Born at an early age, Rosie spent several of her formative years as a crazily small mini-person with a slightly out of proportion head.
Growing up on the buzzing metropolis of Dartmoor, west Devon UK gave her exposure to an intoxicating urban scene which really shines through in her seminal work ‘Ponies over Hoes’.
Well actually, it just gave her exposure BUT the setting was of course an enormous creative inspiration. Why, it was there that she probably wrote that song by Emily Brontë.
She went to school at Tavistock College where she found music and performing arts teachers to be very encouraging with regard to her musical composition, especially in the context of drama and dance productions – which is where her love of writing theatrical music first developed. Except that doesn’t make her sound very cool so you should probably make something up about being expelled and/or on smack.
She went on to study performing arts at Northampton Univirtually where she got a good honours degree and a wealth of experiences relating to an eclectic range of artistic genres and movements including storytelling, Immersive theatre, community theatre, Tanztheater, kathakali, Dada and mask work … you’ll notice a conspicuous absence of Andrew Lloyd Webber, but that was made up for by spending the entire 3 years dressed as Jenny Anydots.
It was here that she met Rachel Duncan (now Sanson), Sarah Moloney and Lucy Townsend who were to become part of her now legendary band Invocal. She didn’t meet cellist Helen Turton yet though, who was at an actual university.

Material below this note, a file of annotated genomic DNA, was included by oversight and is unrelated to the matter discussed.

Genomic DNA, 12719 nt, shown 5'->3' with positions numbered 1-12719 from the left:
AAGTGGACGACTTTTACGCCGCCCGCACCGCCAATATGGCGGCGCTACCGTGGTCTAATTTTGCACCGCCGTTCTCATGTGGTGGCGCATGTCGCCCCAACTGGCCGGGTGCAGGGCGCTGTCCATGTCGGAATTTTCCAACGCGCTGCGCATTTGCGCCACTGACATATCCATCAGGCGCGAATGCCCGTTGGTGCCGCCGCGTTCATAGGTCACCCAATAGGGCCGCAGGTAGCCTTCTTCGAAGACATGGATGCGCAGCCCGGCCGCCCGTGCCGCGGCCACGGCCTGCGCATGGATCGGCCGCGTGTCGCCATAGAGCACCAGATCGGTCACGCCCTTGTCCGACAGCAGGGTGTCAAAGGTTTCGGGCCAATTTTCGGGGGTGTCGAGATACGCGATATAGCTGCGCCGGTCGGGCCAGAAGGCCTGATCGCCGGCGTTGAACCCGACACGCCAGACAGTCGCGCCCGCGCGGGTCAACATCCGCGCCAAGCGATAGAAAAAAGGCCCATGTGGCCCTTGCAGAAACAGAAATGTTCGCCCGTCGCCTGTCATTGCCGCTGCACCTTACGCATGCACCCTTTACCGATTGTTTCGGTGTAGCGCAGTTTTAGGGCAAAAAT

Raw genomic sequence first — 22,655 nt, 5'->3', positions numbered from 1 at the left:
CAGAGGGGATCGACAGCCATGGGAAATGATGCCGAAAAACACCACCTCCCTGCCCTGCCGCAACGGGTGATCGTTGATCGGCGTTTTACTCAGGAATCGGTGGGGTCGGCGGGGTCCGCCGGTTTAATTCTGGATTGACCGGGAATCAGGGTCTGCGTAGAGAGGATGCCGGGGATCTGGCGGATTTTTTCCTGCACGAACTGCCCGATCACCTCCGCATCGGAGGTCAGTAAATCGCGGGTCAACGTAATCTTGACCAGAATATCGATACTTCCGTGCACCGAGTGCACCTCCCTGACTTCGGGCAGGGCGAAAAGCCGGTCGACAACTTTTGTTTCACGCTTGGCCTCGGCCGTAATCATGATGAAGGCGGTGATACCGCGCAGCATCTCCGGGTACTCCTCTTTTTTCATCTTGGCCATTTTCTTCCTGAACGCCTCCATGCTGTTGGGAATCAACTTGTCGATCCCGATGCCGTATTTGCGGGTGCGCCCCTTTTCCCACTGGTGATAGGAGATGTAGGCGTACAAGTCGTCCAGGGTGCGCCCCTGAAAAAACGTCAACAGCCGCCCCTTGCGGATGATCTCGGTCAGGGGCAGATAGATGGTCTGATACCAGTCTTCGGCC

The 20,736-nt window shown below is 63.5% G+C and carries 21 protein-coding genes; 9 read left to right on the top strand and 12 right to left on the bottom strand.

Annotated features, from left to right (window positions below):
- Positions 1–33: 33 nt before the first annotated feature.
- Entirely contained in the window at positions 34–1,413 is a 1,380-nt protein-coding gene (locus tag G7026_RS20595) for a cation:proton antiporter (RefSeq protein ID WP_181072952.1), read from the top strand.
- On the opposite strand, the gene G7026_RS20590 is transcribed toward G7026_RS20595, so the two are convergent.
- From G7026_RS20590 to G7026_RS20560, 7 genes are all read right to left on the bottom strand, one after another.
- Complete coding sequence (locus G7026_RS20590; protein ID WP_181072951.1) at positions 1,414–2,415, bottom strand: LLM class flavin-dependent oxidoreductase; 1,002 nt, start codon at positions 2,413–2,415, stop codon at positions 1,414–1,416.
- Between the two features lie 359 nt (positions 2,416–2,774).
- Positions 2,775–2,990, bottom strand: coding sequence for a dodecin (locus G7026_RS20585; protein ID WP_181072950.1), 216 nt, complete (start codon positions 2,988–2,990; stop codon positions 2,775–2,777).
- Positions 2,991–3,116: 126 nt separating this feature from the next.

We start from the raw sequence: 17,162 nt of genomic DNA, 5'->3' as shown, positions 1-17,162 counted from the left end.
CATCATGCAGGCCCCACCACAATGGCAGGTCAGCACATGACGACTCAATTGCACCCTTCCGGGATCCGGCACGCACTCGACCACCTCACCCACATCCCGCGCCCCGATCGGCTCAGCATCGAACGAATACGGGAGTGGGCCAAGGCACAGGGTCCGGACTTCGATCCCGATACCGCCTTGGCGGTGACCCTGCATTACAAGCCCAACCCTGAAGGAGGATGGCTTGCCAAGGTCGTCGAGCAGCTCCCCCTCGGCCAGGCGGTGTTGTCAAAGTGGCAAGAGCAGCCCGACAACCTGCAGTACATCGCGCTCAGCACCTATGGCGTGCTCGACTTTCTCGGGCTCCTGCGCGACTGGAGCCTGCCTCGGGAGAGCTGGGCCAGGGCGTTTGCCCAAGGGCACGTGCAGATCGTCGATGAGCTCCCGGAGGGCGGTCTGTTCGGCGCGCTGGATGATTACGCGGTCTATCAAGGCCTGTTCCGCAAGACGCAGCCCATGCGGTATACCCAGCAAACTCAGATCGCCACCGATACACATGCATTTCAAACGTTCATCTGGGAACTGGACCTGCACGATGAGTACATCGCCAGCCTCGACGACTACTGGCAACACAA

The following 10 years saw Invocal touring enormous swathes of the UK and select parts of Europe, playing at small music venues, theatres, folk clubs and festivals, and generally making a nuisance of themselves whilst simultaneously being jaw-droppingly brilliant. Rosie’s skill in writing complex and unusual vocal harmonies and song structures was given a unique opportunity to flourish with these talented performers, as was her predilection for getting small but vital bits of travel information wrong.
As well as continuing to perform live in gig settings, the past 3 years have seen Rosie return to her first love of writing music for dance and theatre. She is magically simultaneously based both in Helsinki and the UK with her partner and key collaborator, Finnish actor and performance maker Outi Condit – with whom she has created some intriguing new theatre pieces and two small humans.
Photograph by Helen Turton